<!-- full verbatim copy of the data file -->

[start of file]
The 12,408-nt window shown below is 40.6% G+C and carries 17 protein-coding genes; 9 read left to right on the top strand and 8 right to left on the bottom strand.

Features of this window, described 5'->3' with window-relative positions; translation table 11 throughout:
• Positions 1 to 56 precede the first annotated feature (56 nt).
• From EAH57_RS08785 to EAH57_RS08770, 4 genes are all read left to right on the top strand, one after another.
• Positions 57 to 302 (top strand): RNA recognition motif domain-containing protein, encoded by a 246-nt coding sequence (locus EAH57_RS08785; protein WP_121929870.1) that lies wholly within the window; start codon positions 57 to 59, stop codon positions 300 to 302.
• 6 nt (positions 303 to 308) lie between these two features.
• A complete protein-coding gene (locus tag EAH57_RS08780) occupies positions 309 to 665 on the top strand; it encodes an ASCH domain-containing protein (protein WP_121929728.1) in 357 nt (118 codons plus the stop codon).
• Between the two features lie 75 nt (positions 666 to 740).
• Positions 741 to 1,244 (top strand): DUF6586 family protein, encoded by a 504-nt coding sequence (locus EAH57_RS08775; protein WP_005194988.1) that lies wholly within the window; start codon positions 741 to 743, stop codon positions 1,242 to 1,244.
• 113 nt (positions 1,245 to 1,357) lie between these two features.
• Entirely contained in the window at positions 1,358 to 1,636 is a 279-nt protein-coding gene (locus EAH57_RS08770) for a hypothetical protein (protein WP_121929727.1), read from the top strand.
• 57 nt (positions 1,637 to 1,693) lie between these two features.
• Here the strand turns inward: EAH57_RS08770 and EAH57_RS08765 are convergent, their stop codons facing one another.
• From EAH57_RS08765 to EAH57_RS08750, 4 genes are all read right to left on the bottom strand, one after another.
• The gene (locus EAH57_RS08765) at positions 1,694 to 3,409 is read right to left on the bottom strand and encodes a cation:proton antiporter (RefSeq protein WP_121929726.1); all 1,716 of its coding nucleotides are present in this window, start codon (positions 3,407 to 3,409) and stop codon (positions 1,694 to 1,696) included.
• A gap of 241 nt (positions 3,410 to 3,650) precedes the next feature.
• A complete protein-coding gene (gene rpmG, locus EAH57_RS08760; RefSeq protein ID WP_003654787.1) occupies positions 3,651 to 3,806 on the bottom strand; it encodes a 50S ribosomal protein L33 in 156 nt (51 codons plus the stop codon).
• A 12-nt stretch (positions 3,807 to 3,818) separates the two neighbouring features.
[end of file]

The 12,408-nt window shown below is 40.6% G+C and carries 17 protein-coding genes; 9 read left to right on the top strand and 8 right to left on the bottom strand.

Features of this window, described 5'->3' with window-relative positions; translation table 11 throughout:
• Positions 1 to 56 precede the first annotated feature (56 nt).
• From EAH57_RS08785 to EAH57_RS08770, 4 genes are all read left to right on the top strand, one after another.
• Positions 57 to 302 (top strand): RNA recognition motif domain-containing protein, encoded by a 246-nt coding sequence (locus EAH57_RS08785; protein WP_121929870.1) that lies wholly within the window; start codon positions 57 to 59, stop codon positions 300 to 302.
• 6 nt (positions 303 to 308) lie between these two features.
• A complete protein-coding gene (locus tag EAH57_RS08780) occupies positions 309 to 665 on the top strand; it encodes an ASCH domain-containing protein (protein WP_121929728.1) in 357 nt (118 codons plus the stop codon).
• Between the two features lie 75 nt (positions 666 to 740).
• Positions 741 to 1,244 (top strand): DUF6586 family protein, encoded by a 504-nt coding sequence (locus EAH57_RS08775; protein WP_005194988.1) that lies wholly within the window; start codon positions 741 to 743, stop codon positions 1,242 to 1,244.
• 113 nt (positions 1,245 to 1,357) lie between these two features.
• Entirely contained in the window at positions 1,358 to 1,636 is a 279-nt protein-coding gene (locus EAH57_RS08770) for a hypothetical protein (protein WP_121929727.1), read from the top strand.
• 57 nt (positions 1,637 to 1,693) lie between these two features.
• Here the strand turns inward: EAH57_RS08770 and EAH57_RS08765 are convergent, their stop codons facing one another.
• From EAH57_RS08765 to EAH57_RS08750, 4 genes are all read right to left on the bottom strand, one after another.
• The gene (locus EAH57_RS08765) at positions 1,694 to 3,409 is read right to left on the bottom strand and encodes a cation:proton antiporter (RefSeq protein WP_121929726.1); all 1,716 of its coding nucleotides are present in this window, start codon (positions 3,407 to 3,409) and stop codon (positions 1,694 to 1,696) included.
• A gap of 241 nt (positions 3,410 to 3,650) precedes the next feature.
• A complete protein-coding gene (gene rpmG, locus EAH57_RS08760; RefSeq protein ID WP_003654787.1) occupies positions 3,651 to 3,806 on the bottom strand; it encodes a 50S ribosomal protein L33 in 156 nt (51 codons plus the stop codon).
• A 12-nt stretch (positions 3,807 to 3,818) separates the two neighbouring features.